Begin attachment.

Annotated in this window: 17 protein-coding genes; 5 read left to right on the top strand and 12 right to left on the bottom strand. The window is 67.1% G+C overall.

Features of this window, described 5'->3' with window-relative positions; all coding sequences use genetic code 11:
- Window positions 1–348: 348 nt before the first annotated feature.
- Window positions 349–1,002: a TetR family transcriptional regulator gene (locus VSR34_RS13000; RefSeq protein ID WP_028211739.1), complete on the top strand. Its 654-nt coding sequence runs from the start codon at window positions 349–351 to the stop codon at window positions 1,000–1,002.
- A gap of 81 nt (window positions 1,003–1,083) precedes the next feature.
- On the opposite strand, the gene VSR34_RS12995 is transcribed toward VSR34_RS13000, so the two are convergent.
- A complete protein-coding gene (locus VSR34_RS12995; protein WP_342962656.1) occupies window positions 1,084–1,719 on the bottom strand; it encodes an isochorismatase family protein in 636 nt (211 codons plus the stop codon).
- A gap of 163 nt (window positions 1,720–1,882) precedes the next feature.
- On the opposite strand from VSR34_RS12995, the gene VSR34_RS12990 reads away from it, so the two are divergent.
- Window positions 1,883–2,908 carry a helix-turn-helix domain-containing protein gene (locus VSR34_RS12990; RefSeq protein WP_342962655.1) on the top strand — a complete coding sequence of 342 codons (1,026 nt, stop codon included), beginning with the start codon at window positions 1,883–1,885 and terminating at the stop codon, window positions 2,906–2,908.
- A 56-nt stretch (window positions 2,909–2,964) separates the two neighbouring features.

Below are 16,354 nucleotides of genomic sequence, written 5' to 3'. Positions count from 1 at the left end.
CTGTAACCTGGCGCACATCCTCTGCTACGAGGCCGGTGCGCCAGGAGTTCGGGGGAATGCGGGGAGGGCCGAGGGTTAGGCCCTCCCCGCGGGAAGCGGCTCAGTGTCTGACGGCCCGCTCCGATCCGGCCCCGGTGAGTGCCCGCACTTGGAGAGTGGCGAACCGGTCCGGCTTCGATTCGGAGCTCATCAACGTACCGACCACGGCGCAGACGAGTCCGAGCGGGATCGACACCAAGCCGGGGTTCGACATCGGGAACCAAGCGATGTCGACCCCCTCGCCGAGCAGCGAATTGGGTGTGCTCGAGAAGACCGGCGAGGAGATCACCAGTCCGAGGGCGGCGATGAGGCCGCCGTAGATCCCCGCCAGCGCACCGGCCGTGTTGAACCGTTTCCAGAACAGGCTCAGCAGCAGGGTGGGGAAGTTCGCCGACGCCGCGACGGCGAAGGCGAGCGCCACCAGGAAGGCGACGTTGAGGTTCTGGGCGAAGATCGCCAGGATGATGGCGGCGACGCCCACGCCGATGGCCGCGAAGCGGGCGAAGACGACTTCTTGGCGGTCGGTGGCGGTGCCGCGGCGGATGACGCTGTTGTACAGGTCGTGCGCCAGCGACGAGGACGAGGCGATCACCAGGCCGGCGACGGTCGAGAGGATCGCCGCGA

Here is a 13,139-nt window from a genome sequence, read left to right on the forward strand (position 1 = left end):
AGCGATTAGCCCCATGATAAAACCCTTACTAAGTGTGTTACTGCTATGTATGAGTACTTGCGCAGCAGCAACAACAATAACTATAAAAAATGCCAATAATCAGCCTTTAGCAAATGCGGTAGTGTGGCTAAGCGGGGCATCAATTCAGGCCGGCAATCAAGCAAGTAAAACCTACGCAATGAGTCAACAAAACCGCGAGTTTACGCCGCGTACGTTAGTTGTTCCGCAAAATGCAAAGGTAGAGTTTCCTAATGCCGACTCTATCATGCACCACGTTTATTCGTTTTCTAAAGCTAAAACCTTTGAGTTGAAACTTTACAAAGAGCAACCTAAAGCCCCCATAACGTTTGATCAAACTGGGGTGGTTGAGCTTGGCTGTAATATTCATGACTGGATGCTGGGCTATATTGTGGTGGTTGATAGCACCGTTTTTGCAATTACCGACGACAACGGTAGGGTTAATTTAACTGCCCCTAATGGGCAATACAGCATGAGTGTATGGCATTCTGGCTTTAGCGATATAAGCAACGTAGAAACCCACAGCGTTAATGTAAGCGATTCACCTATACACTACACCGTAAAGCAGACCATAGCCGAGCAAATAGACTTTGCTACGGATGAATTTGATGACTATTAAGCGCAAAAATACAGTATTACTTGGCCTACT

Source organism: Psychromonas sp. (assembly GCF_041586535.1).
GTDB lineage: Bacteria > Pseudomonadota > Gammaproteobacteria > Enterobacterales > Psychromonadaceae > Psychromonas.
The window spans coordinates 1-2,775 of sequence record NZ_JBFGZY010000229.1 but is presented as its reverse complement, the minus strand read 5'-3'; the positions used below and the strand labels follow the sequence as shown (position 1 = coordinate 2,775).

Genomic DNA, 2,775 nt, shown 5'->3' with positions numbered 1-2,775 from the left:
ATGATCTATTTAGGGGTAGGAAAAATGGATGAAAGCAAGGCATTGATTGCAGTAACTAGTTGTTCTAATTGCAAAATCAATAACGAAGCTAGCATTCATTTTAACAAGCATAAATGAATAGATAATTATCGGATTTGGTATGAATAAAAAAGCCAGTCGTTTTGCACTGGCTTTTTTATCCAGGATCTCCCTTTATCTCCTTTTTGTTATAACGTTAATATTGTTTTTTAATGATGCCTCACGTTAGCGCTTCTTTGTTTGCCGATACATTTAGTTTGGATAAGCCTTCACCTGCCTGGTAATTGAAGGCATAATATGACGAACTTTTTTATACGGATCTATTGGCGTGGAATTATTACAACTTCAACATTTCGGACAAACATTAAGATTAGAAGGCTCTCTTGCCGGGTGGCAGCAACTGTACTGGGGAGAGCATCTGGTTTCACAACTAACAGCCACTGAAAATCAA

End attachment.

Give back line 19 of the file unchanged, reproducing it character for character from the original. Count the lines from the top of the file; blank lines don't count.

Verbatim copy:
Genomic DNA, 2,775 nt, shown 5'->3' with positions numbered 1-2,775 from the left: